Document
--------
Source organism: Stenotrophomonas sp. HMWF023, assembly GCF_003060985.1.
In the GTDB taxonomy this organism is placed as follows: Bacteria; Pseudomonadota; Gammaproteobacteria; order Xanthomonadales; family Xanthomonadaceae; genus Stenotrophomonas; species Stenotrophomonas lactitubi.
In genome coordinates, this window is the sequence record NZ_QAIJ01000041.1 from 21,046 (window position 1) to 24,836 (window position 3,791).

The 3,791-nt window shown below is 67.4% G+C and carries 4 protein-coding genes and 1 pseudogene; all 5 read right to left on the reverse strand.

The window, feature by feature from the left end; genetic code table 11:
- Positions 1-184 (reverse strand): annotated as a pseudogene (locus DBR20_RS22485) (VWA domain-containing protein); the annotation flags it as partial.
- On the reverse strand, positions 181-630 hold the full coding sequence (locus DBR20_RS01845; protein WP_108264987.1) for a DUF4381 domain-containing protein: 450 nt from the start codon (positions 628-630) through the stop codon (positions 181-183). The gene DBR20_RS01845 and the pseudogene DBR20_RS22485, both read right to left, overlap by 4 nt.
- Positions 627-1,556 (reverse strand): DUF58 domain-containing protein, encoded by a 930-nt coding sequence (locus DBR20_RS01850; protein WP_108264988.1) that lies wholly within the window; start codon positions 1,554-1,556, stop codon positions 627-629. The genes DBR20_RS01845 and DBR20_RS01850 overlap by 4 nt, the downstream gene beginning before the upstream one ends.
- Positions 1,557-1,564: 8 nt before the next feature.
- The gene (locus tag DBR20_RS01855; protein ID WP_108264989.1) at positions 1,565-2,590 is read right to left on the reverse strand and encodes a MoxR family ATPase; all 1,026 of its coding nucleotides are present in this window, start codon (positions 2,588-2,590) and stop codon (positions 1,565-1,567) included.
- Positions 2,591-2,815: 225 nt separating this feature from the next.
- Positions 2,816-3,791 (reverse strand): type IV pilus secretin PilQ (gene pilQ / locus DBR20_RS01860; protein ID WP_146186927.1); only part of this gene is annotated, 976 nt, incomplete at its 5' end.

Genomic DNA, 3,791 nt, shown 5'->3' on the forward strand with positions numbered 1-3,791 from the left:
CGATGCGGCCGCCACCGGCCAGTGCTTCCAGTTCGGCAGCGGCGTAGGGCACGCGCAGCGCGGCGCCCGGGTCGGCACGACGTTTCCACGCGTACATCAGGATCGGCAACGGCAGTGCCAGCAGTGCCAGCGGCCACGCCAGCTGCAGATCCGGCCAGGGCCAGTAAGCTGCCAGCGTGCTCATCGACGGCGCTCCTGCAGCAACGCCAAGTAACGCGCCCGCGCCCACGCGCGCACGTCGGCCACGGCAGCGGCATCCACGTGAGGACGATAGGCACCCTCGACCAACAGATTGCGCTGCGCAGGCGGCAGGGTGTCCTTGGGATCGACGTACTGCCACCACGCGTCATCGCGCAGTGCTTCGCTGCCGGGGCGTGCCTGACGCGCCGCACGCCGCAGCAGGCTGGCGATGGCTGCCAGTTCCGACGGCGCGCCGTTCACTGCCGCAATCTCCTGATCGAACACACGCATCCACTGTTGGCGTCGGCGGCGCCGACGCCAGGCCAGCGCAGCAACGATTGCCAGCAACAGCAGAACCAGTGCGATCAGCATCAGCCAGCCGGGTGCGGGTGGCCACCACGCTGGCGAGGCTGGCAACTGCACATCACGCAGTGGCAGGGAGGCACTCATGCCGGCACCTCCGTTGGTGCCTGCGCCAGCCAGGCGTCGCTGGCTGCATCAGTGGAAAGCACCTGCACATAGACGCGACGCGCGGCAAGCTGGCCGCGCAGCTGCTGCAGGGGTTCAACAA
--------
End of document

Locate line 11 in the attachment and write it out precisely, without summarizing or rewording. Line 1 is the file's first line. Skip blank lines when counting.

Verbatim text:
- Positions 2,591-2,815: 225 nt separating this feature from the next.